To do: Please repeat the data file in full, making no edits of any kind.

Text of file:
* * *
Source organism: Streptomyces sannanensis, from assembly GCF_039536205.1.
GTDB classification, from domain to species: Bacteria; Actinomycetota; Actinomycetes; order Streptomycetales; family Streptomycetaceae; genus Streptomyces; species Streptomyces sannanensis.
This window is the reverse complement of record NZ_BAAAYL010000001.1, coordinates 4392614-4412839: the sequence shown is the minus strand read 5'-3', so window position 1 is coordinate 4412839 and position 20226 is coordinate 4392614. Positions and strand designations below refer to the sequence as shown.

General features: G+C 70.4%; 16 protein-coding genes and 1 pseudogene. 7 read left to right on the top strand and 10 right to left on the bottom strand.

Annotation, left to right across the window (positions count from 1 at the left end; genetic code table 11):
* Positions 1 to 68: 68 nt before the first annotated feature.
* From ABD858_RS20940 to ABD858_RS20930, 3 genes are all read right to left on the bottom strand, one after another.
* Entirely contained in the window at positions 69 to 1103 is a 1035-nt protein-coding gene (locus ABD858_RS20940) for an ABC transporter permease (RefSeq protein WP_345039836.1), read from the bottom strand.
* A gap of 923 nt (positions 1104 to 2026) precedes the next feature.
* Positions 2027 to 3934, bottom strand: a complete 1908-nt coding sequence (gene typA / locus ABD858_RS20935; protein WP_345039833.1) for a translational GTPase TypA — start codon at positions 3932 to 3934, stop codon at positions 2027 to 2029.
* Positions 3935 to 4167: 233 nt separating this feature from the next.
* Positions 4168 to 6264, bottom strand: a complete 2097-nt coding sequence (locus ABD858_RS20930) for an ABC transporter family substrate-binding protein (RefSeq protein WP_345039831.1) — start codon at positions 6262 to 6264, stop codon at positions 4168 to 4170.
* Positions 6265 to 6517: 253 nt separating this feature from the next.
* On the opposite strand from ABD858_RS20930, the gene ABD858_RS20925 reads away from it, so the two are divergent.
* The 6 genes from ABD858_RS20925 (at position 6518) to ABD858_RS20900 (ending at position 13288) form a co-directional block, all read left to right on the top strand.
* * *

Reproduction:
Source organism: Streptomyces sannanensis, from assembly GCF_039536205.1.
GTDB classification, from domain to species: Bacteria; Actinomycetota; Actinomycetes; order Streptomycetales; family Streptomycetaceae; genus Streptomyces; species Streptomyces sannanensis.
This window is the reverse complement of record NZ_BAAAYL010000001.1, coordinates 4392614-4412839: the sequence shown is the minus strand read 5'-3', so window position 1 is coordinate 4412839 and position 20226 is coordinate 4392614. Positions and strand designations below refer to the sequence as shown.

General features: G+C 70.4%; 16 protein-coding genes and 1 pseudogene. 7 read left to right on the top strand and 10 right to left on the bottom strand.

Annotation, left to right across the window (positions count from 1 at the left end; genetic code table 11):
* Positions 1 to 68: 68 nt before the first annotated feature.
* From ABD858_RS20940 to ABD858_RS20930, 3 genes are all read right to left on the bottom strand, one after another.
* Entirely contained in the window at positions 69 to 1103 is a 1035-nt protein-coding gene (locus ABD858_RS20940) for an ABC transporter permease (RefSeq protein WP_345039836.1), read from the bottom strand.
* A gap of 923 nt (positions 1104 to 2026) precedes the next feature.
* Positions 2027 to 3934, bottom strand: a complete 1908-nt coding sequence (gene typA / locus ABD858_RS20935; protein WP_345039833.1) for a translational GTPase TypA — start codon at positions 3932 to 3934, stop codon at positions 2027 to 2029.
* Positions 3935 to 4167: 233 nt separating this feature from the next.
* Positions 4168 to 6264, bottom strand: a complete 2097-nt coding sequence (locus ABD858_RS20930) for an ABC transporter family substrate-binding protein (RefSeq protein WP_345039831.1) — start codon at positions 6262 to 6264, stop codon at positions 4168 to 4170.
* Positions 6265 to 6517: 253 nt separating this feature from the next.
* On the opposite strand from ABD858_RS20930, the gene ABD858_RS20925 reads away from it, so the two are divergent.
* The 6 genes from ABD858_RS20925 (at position 6518) to ABD858_RS20900 (ending at position 13288) form a co-directional block, all read left to right on the top strand.